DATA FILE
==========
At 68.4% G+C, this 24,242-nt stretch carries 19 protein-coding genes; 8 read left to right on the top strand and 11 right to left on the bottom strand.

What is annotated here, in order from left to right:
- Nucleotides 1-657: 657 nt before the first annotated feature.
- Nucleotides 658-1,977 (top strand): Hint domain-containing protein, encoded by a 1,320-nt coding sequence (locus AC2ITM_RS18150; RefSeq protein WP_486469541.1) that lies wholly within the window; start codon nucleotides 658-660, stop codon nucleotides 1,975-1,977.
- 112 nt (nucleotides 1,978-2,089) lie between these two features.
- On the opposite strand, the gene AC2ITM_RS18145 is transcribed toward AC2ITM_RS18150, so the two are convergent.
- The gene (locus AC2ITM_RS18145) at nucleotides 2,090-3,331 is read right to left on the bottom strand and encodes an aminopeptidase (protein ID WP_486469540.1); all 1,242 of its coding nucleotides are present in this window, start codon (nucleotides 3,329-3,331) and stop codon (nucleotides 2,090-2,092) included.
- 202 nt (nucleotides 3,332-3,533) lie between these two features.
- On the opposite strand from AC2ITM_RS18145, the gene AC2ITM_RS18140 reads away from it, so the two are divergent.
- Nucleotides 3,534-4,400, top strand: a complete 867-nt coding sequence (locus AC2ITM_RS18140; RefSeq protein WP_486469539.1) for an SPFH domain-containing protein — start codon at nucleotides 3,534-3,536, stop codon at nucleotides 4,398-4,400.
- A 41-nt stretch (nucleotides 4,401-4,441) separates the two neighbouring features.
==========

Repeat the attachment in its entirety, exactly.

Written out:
At 68.4% G+C, this 24,242-nt stretch carries 19 protein-coding genes; 8 read left to right on the top strand and 11 right to left on the bottom strand.

What is annotated here, in order from left to right:
- Nucleotides 1-657: 657 nt before the first annotated feature.
- Nucleotides 658-1,977 (top strand): Hint domain-containing protein, encoded by a 1,320-nt coding sequence (locus AC2ITM_RS18150; RefSeq protein WP_486469541.1) that lies wholly within the window; start codon nucleotides 658-660, stop codon nucleotides 1,975-1,977.
- 112 nt (nucleotides 1,978-2,089) lie between these two features.
- On the opposite strand, the gene AC2ITM_RS18145 is transcribed toward AC2ITM_RS18150, so the two are convergent.
- The gene (locus AC2ITM_RS18145) at nucleotides 2,090-3,331 is read right to left on the bottom strand and encodes an aminopeptidase (protein ID WP_486469540.1); all 1,242 of its coding nucleotides are present in this window, start codon (nucleotides 3,329-3,331) and stop codon (nucleotides 2,090-2,092) included.
- 202 nt (nucleotides 3,332-3,533) lie between these two features.
- On the opposite strand from AC2ITM_RS18145, the gene AC2ITM_RS18140 reads away from it, so the two are divergent.
- Nucleotides 3,534-4,400, top strand: a complete 867-nt coding sequence (locus AC2ITM_RS18140; RefSeq protein WP_486469539.1) for an SPFH domain-containing protein — start codon at nucleotides 3,534-3,536, stop codon at nucleotides 4,398-4,400.
- A 41-nt stretch (nucleotides 4,401-4,441) separates the two neighbouring features.